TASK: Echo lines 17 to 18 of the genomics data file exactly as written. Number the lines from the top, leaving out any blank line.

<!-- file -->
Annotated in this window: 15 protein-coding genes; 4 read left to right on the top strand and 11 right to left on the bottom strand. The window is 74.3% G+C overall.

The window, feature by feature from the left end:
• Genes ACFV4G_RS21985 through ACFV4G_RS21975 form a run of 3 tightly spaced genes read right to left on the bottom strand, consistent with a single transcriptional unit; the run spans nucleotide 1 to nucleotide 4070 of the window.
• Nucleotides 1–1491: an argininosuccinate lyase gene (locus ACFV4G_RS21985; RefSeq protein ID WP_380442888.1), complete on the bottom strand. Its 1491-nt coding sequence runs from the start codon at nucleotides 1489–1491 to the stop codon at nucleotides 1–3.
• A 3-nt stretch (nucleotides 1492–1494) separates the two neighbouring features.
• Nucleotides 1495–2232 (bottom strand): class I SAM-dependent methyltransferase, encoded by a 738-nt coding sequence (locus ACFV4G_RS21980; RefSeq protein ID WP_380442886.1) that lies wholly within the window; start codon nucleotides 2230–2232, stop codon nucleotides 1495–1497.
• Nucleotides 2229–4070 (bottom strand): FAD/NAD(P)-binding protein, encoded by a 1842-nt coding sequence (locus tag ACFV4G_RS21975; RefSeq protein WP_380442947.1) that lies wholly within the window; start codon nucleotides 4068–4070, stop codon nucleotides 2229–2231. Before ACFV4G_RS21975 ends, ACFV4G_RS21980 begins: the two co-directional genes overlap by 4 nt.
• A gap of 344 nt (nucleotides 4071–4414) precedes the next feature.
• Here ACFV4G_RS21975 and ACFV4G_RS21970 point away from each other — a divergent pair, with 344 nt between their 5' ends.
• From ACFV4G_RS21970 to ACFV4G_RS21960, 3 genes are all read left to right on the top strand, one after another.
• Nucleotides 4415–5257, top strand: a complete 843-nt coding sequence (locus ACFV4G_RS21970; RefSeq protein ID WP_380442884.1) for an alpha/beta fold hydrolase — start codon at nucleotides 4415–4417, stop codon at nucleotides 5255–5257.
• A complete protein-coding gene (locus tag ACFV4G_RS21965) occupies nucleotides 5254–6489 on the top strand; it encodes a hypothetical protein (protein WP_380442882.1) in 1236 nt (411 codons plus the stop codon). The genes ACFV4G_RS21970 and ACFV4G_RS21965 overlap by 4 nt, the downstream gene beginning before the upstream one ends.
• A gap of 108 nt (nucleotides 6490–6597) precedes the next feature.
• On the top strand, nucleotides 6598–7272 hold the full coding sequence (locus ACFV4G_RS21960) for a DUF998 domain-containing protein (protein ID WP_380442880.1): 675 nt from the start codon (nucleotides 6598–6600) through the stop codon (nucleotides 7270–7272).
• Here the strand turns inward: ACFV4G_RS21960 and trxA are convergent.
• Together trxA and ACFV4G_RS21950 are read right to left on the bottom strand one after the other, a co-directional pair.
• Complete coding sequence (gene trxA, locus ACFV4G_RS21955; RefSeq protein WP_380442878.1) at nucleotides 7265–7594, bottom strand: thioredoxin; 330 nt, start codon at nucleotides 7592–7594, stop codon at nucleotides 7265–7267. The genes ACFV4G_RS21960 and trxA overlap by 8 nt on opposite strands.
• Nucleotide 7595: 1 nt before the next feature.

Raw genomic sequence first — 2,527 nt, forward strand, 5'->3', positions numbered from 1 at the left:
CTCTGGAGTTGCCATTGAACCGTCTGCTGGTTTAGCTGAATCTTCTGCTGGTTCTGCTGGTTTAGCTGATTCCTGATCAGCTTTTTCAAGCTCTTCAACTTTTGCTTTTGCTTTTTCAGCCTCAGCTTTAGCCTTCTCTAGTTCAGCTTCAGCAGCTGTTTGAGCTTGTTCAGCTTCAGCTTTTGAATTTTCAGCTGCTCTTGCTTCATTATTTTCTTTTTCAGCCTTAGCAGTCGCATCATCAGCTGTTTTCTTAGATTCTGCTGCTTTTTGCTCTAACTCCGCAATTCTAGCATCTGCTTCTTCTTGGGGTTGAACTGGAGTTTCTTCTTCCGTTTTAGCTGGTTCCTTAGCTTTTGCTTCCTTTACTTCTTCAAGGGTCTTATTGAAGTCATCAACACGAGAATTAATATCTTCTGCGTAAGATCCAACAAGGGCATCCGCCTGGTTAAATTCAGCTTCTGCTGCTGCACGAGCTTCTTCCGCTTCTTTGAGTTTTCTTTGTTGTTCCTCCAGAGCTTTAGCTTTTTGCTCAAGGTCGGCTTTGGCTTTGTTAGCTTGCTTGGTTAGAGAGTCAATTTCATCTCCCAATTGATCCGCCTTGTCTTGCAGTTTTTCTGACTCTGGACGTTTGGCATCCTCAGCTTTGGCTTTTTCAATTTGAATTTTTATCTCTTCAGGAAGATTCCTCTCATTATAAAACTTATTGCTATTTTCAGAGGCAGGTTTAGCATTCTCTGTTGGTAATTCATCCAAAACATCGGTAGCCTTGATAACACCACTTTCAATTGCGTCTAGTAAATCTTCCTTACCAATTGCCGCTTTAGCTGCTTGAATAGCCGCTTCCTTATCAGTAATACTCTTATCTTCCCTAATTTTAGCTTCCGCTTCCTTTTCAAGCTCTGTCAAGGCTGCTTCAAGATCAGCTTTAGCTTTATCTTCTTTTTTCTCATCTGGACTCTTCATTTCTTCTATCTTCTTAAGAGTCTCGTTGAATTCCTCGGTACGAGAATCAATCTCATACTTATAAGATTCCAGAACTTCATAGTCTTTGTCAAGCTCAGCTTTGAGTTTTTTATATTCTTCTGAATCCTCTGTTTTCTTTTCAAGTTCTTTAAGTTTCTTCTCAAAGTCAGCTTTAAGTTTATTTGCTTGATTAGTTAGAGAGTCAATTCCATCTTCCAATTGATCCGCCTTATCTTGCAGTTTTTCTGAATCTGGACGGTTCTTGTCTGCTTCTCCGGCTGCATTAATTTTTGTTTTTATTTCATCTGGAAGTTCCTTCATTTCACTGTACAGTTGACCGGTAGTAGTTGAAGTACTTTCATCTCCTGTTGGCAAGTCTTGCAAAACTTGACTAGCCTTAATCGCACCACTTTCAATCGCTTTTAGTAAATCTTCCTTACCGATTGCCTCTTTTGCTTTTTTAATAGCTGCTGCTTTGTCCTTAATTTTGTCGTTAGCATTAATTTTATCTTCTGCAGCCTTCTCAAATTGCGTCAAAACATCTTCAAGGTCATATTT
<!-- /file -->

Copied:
• Complete coding sequence (gene trxA, locus ACFV4G_RS21955; RefSeq protein WP_380442878.1) at nucleotides 7265–7594, bottom strand: thioredoxin; 330 nt, start codon at nucleotides 7592–7594, stop codon at nucleotides 7265–7267. The genes ACFV4G_RS21960 and trxA overlap by 8 nt on opposite strands.
• Nucleotide 7595: 1 nt before the next feature.